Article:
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J Affect Disord. 2005 Apr;85(3):293-9.

Diagnostic stability in bipolar disorder in clinical practise as according to ICD-10.

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  • 1Department of Psychiatry, University of Hospital of Copenhagen, Rigshospitalet, Blegdamsvej 9 DK 2100 Copenhagen Ø, Denmark. lars.kessing@rh.dk

Abstract

BACKGROUND:

The diagnostic stability of the ICD-10 diagnosis of mania/bipolar disorder has not been investigated in clinical practice.

METHODS:

All patients who got a diagnosis of mania/bipolar disorder at least once in a period from 1994 to 2002 at outpatient treatment or at discharge from psychiatric hospitalisation in Denmark were identified in a nationwide register.

RESULTS:

Totally, 4116 patients got a diagnosis of mania/bipolar disorder at least once; among these, 2315 patients (56.2%) got the diagnosis at the first contact, whereas the remaining patients (43.8%) got the diagnosis at later contacts. Approximately 30% of patients with an initial diagnosis of mania/bipolar disorder eventually changed diagnosis during follow-up. A substantial proportion of patients initially presented with prodromal syndromes such as transient psychosis, reaction to stress/adjustment disorder or mental and behavioural disorder due to psychoactive substance use and got a diagnosis of bipolar disorder later on. Especially younger but also female patients were at increased risk of delay of the diagnosis of bipolar disorder.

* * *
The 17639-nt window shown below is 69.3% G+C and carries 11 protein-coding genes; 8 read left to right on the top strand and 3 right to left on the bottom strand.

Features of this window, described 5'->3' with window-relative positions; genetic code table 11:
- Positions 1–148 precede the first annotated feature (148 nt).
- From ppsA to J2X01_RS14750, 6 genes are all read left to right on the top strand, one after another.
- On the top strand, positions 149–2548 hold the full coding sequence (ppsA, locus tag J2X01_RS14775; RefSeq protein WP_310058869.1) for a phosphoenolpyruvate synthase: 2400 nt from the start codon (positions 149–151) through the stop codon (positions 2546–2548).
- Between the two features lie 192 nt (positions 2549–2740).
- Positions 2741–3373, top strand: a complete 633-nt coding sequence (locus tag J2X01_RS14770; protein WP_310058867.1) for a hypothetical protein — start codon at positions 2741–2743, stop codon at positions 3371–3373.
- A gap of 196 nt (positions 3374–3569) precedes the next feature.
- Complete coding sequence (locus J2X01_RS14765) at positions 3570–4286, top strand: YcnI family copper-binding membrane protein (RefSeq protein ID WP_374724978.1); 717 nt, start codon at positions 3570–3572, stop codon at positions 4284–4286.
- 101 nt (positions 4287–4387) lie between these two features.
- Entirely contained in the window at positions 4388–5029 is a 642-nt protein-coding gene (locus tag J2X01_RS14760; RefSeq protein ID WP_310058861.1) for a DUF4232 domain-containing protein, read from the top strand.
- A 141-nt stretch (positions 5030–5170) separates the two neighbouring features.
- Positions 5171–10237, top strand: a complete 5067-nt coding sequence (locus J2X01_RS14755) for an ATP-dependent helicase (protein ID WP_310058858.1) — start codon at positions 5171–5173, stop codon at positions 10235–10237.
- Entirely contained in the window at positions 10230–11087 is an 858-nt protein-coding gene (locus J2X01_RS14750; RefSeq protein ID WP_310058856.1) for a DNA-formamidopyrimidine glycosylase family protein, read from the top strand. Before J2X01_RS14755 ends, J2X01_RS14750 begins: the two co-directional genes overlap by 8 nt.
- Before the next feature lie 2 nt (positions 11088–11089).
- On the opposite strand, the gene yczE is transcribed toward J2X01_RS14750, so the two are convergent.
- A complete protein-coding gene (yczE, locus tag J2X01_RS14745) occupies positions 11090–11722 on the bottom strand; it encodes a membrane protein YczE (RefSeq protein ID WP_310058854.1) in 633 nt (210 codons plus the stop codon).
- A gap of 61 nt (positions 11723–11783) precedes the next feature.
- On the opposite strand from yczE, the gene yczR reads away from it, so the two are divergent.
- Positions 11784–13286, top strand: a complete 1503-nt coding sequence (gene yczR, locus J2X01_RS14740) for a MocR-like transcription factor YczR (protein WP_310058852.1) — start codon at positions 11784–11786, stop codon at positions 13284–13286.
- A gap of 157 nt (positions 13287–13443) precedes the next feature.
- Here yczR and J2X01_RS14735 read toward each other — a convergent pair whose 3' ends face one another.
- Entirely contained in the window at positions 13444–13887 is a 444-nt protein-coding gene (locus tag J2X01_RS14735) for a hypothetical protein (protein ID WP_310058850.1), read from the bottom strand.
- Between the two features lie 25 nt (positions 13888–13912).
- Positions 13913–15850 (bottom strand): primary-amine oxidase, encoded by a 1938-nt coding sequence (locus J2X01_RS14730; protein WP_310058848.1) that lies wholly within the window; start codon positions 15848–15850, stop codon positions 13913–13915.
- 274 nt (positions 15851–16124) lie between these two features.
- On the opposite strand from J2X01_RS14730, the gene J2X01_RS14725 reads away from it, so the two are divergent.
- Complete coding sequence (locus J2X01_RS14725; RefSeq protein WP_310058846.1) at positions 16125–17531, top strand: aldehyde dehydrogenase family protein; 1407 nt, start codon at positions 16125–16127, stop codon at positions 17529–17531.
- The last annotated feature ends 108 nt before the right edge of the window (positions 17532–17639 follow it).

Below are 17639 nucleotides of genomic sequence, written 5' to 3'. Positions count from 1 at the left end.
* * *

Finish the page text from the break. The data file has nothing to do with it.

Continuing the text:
LIMITATIONS:

Only patients from psychiatric settings were included.

CONCLUSIONS:

Clinicians should, especially in younger and female patients, be more observant on manic symptoms in patients who as first glance presents with transient psychosis, reaction to stress/adjustment disorder or with psychoactive substance abuse and follow these patients more closely over time identifying putable hypomanic and manic symptoms as early as possible.

PMID:
15780699
[PubMed - indexed for MEDLINE]
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